Holidays Still Means Emails For Many Of Us

So we’re coming up to holiday time – funnily enought, the idea for me of getting on a flight to a hot destination…doesn’t really work for someone whose life should be co-sponsored by Ryanair and Easyjet.

However, on my travels and the occasional 2-day break I do stay in a mix of “business-class” and “real” hotels, preferring the latter by far, in the same way that I prefer drinking local beer in local places, rather than global, industrial-strength lager. In other words, you take your chance a little more but the rewards can be far higher.

But here’s the real deal. How many people worldwide are working in or with IT in one form or another, who need access to email and maybe don’t want to run up vast Blackberry bills when they are on the move, biz or hols, despite the new enforcement of reduced tariffs across Eorope? So, where are the hotels that cover that splendid middle ground between Hilton and “High Tide”? Interestingly, increasingly the latter are more likely to offer free WiFi than the former, though it is still all too often either ludicrously expensive and often unreliable, or simply non-existent.

Given the number of homes now with WiFi/Internet access – even if the Nintendo Wii is the primary channel – what has happened to hotels since WiFi began to popularise itself 5-6 years ago? Essentially they’ve barely moved on.

And even when you are loaded with two 3G data dongles with two different operators and a mobile phone with a third different operator and various WiFi enabled devices, it doesn’t guarantee you can get ANY access as I found out recently on a brief visit to Fowey in Cornwall. Given that our testing last year showed how bad many smartphones are in the first place at maintaining calls/signal strength, this – combined with the massive holes still in mobile network coverage – the only alternative, unless Femtocell technology gets a look-in, currently is WiFi/cable. So why doesn’t every public establishment have it? Is it because it’s too expensive (surely not now?), or too complex (let’s face it many places have Sky TV but don’t seem to offer access to the bundled Internet access) – I don’t think so.

Is it because us IT guys should be running the hotels (and pubs, bars, cafés etc) instead? Fancy yourself as a Basil Fawlty? Or is it because there is still a huge (and largely artificial) gap between what is seen as “business” class and “leisure” class? And “business” means milking every penny on the assumption that its “guests” are on business expenses and that the business is question is not run by them. But increasingly guys in any form of business are totally accountable and expenses are not the free meal ticket they once were. And – the number of people who run their own business, or are involved in small, “don’t spend owt that’s not essential” companies is signficantly higher than it once was. And, whereas once a holiday meant precisely that, for too many of us, it simply means an office relocation by the sea/in the mountains etc, with email access – even just once a day – being essential.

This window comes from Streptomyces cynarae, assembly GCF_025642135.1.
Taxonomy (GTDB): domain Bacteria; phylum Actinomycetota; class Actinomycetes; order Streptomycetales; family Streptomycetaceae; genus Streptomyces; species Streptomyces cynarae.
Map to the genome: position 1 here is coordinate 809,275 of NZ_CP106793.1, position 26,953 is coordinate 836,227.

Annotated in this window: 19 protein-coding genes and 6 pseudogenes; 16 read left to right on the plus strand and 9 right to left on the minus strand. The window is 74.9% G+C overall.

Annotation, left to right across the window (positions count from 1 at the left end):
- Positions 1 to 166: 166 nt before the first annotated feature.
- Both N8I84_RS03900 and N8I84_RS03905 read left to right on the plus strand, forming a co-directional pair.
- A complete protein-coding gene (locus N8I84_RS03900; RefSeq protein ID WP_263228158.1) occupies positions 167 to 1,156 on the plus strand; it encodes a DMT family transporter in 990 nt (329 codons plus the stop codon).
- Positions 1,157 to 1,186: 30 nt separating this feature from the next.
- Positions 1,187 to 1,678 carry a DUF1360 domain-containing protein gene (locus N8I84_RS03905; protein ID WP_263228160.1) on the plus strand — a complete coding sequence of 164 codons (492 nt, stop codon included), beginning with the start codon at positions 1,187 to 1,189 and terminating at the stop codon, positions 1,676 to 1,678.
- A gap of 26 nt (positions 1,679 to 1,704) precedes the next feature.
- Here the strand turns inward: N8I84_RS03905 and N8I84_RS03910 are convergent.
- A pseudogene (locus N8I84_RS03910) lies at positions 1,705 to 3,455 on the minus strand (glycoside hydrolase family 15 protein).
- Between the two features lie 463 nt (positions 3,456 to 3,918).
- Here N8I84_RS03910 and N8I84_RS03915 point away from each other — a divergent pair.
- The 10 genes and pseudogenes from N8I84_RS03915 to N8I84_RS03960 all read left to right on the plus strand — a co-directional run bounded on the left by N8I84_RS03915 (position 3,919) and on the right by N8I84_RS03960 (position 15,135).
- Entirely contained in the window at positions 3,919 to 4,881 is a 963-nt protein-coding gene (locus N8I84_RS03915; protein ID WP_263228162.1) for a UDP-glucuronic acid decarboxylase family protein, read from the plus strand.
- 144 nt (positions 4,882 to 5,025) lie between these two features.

Let’s then start a campaign for IT-enabled hotels that don’t have to belong to the Hilton/Marriot etc chains, but can be owned and run by Fred and Doris Smedley and serve real, freshly cooked breakfasts to order while offering free WiFi for you to check emails while downing a second cup of cofffee. Or freshly baked croissants and “wiffy” if in France and run by M et Mme Mangetout etc etc.

Or let’s just approach a VC with the idea and become to the hotel trade what Steve Jobs is to the IT world. The word iPad could take on a whole new meaning….

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Interesting article , I'm going to spend more time researching this subject
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